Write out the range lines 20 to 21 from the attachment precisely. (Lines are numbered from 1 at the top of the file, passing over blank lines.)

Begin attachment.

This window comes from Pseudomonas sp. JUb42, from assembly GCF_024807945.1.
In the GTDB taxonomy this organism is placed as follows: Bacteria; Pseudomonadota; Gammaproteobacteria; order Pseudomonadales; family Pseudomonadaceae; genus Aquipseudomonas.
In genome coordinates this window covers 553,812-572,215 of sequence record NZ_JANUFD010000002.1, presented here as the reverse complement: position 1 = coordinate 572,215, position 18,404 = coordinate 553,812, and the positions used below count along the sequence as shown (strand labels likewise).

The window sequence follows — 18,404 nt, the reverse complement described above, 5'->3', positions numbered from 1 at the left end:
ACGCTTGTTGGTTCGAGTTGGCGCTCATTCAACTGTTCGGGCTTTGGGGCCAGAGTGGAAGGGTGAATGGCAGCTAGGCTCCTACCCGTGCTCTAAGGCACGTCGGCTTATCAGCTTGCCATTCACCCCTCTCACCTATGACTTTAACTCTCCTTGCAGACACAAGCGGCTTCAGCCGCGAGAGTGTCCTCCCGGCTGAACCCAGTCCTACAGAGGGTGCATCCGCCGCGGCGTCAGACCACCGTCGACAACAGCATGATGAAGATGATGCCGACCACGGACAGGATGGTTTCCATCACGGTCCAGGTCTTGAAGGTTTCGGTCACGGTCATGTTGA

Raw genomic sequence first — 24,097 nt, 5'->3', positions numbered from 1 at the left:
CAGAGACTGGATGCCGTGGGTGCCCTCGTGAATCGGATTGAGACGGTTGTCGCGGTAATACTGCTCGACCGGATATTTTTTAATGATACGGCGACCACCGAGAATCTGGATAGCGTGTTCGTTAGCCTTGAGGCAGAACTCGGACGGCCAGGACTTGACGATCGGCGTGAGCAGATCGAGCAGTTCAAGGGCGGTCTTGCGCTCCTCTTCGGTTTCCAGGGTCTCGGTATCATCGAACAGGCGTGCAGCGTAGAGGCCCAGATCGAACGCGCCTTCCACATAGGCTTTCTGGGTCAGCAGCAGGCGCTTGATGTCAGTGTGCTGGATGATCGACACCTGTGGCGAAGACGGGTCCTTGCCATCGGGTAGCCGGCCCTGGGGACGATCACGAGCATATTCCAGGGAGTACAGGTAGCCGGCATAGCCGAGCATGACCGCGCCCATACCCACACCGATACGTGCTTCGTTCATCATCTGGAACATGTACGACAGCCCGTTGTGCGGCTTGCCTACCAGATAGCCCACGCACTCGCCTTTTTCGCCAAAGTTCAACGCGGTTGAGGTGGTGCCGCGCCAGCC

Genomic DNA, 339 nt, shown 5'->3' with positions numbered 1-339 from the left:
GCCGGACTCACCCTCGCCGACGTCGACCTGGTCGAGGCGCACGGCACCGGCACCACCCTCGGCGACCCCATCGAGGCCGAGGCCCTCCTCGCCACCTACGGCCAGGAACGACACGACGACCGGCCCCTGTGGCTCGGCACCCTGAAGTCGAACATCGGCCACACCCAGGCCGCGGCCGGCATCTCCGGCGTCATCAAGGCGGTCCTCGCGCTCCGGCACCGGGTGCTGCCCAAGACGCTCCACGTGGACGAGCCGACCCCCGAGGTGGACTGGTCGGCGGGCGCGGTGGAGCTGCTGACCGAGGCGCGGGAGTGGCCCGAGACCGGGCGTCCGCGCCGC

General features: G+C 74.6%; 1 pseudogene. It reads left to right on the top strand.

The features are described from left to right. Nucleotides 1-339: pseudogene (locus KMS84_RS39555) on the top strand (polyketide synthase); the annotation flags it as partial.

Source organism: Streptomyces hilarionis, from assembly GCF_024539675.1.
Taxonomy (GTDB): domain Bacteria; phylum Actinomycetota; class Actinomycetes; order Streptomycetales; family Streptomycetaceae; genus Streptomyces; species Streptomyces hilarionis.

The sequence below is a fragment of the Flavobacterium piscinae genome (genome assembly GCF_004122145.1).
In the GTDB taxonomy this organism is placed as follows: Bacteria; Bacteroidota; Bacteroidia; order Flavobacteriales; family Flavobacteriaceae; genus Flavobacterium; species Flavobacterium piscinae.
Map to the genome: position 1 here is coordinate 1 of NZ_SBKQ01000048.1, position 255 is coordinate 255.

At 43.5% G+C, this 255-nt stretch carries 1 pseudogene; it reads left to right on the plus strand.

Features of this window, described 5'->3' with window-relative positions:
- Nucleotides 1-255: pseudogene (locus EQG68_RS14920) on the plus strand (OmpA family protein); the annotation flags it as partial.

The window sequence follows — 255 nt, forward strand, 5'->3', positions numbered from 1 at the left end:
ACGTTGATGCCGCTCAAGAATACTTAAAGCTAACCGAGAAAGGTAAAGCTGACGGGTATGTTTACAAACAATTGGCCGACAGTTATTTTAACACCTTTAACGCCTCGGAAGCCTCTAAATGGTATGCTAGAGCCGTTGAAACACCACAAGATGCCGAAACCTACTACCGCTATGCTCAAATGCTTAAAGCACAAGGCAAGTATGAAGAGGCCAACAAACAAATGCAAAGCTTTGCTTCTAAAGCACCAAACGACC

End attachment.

The window sequence follows — 255 nt, forward strand, 5'->3', positions numbered from 1 at the left end:
ACGTTGATGCCGCTCAAGAATACTTAAAGCTAACCGAGAAAGGTAAAGCTGACGGGTATGTTTACAAACAATTGGCCGACAGTTATTTTAACACCTTTAACGCCTCGGAAGCCTCTAAATGGTATGCTAGAGCCGTTGAAACACCACAAGATGCCGAAACCTACTACCGCTATGCTCAAATGCTTAAAGCACAAGGCAAGTATGAAGAGGCCAACAAACAAATGCAAAGCTTTGCTTCTAAAGCACCAAACGACC